# CSE 373 Data Structures 09au, Homework 3 (68 points)

### Programming (41 points):

Implement three priority queues according to the PriorityQueue interface provided.  You should provide the following implementations:

• a binary heap
• a three-heap
• another heap implementation of your choice

Each heap implementation should be in its own file (BinaryHeap.java, ThreeHeap.java, MyHeap.java).  Implement the BinaryHeap (a binary min heap) as discussed in lecture.  For the ThreeHeap we suggest starting with a copy of your BinaryHeap code and making changes as necessary.  Your ThreeHeap should still follow the contiguous structure (complete tree) form of the binary min heap discussed in class. For your third heap implementation, feel free to get creative.  The simplest possible implementation might just use an array (sorted or unsorted), a linked list (sorted or unsorted) or a tree.  Whatever you do, be sure it implements the PriorityQueue interface provided, and does not use parts of the Java collections framework.  Your priority queues only need to work with doubles.

Your implementations should automatically grow (if interested you may also make them shrink - this is optional) as necessary.  Note: Growing an array implementation one element at a time is not likely to be the most time efficient solution, and you should NOT use Java class libraries (no import statements).

Provided code:

• PriorityQueue.java - interface that corresponds to a PriorityQueueADT for doubles.  It is for BinaryHeap.java, ThreeHeap.java, and MyHeap.java code that you must write.
• A helper class: EmptyHeapException.java.

We will be testing the code that you submit - so we will expect that you have done the same!  (We will also be asking you to turn in your testing code.)

Grading: each data structure is worth 11 points, which is total 33 points. Insert(): 4 points, DeleteMin(): 4 points, and isEmpty + makeEmpty(): 3 points. Any mistakes elsewhere like in constructor() could lead points reduction too if it makes these functions not work well. There are another 8 points for style such as no comment, inefficient design, didn't follow the direction (inclduing all codes)..etc.

### Write-up Questions (27 points):

This week your write-up involves a comparison of your three heap implementations.  I would expect these reports to be a couple of pages long, potentially longer if you include many graphs or tables.  Exceptional reports may be awarded a small amount of extra credit, so have fun with this!  Please prepare a report that addresses the following:

1. Big-O Analysis (8 points): What is the worst case big-O running time of isEmpty, insert, findMin, and deletemin operations on all three of your heap implementations (Binary Min Heap, ThreeHeap, MyHeap).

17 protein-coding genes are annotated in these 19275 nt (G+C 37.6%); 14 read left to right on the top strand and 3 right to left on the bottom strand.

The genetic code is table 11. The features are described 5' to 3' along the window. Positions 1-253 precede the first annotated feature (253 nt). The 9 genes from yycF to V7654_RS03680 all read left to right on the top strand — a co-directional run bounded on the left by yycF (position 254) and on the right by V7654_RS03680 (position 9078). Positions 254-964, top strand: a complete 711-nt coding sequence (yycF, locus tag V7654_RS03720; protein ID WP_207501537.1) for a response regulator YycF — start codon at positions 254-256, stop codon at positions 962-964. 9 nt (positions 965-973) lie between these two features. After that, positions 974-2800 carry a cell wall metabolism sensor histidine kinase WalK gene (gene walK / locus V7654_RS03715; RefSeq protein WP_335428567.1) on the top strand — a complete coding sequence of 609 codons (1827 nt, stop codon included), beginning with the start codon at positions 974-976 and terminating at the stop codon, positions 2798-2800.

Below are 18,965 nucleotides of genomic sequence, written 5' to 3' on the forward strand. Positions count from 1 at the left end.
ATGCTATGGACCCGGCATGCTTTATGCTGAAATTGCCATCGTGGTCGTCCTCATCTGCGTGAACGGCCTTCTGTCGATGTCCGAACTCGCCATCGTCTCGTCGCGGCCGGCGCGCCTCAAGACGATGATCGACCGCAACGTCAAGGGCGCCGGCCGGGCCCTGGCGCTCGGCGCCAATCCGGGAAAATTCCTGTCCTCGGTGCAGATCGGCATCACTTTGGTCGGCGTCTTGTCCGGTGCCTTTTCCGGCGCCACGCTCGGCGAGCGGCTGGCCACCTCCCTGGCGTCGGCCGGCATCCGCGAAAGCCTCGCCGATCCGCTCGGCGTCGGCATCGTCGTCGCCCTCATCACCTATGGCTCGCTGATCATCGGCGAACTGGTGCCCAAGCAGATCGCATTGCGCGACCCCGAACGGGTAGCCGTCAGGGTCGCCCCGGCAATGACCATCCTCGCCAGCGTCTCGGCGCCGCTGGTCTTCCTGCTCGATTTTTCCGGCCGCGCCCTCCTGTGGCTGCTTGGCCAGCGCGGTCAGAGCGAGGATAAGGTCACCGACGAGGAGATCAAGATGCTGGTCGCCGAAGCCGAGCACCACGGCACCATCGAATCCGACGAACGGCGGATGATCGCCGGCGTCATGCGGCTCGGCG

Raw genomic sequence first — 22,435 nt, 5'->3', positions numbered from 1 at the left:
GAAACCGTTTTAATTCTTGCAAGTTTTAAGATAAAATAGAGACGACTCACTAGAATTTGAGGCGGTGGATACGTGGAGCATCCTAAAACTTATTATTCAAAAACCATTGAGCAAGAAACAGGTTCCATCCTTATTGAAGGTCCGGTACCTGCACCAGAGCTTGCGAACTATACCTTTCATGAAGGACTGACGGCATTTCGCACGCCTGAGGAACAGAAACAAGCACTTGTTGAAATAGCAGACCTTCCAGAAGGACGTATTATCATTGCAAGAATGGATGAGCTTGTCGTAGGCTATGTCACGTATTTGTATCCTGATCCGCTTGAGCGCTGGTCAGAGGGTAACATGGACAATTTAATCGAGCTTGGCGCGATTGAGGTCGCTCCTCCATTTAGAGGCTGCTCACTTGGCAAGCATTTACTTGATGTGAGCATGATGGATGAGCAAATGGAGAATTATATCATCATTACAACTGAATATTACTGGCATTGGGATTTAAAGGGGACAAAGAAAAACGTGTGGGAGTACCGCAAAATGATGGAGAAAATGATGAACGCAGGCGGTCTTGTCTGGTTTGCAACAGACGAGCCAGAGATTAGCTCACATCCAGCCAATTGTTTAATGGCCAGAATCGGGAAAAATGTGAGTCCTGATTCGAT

2. Timing your code (12 points) : Perform several timing experiments (similar to what you did in homework #2, where you timed pieces of code), to examine the running time of all three of your heap implementations.  An experiment will include running the same client code (that uses a Priority Queue) for your three different heap implementations *for several values of N* and timing this.  It is up to you to write and to determine what this client code should be.  Just be sure that it exercises your insert and deletemin operations “in a reasonable manner” – reasonable here means eventually deleting everything that has been inserted into the heap.  You are not required to explicitly measure calls to findMin and isEmpty but feel free to do so if interested.  Similar to homework #2, graphing your results is recommended, but a table of results will work also.
3. Comparison (5 points): Compare what you see in your experiments, to what you expected to see based on a big-O analysis.  (This is similar to what you should have done in homework #2 as well.)  In your discussion you should answer these questions:
1. How useful was big-O for predicting the measured run time of insert and deletemin for your three implementations?
2. (3 points for a and b) If your predictions based on Big-O differed substantially from your measured times, speculate as to why this occurred.
3. (2 ponits) Which of your three implementations would you recommend to someone who needs to use a heap?  Why is that one preferred?  Are there any conditions under which you might suggest using your other implementations?
4. Testing (2 points) : Please briefly discuss how you went about testing your three heap implementations.  Feel free to refer to your submitted test files.

### What to turn in:

Electronic Turn-in should include the following files:

• Code:
1. Any Java files needed for your three Heap implementations, at least: BinaryHeap.java, ThreeHeap.java, MyHeap.java.
2. Java files you used to test your three implementations.
3. Java client code (code that uses your heap implementations) that you used in your timing experiments.
• Electronic version of your project report in pdf, MS word, or text format (please check with us first if you need to submit in another format).

Above and Beyond:

There are no explicit above and beyond options for this assignment, but exceptional reports may receive small amounts of extra credit.  You might also consider implementing several different heaps from very simple to very complex (the book discusses Leftist, Skew, Binomial Queues, and Fibonacci).  If you implement other heaps and discuss them in your report, please include the Java code for those heaps as well.  The file named MyHeap.java is the one that will be graded as part of the original assignment.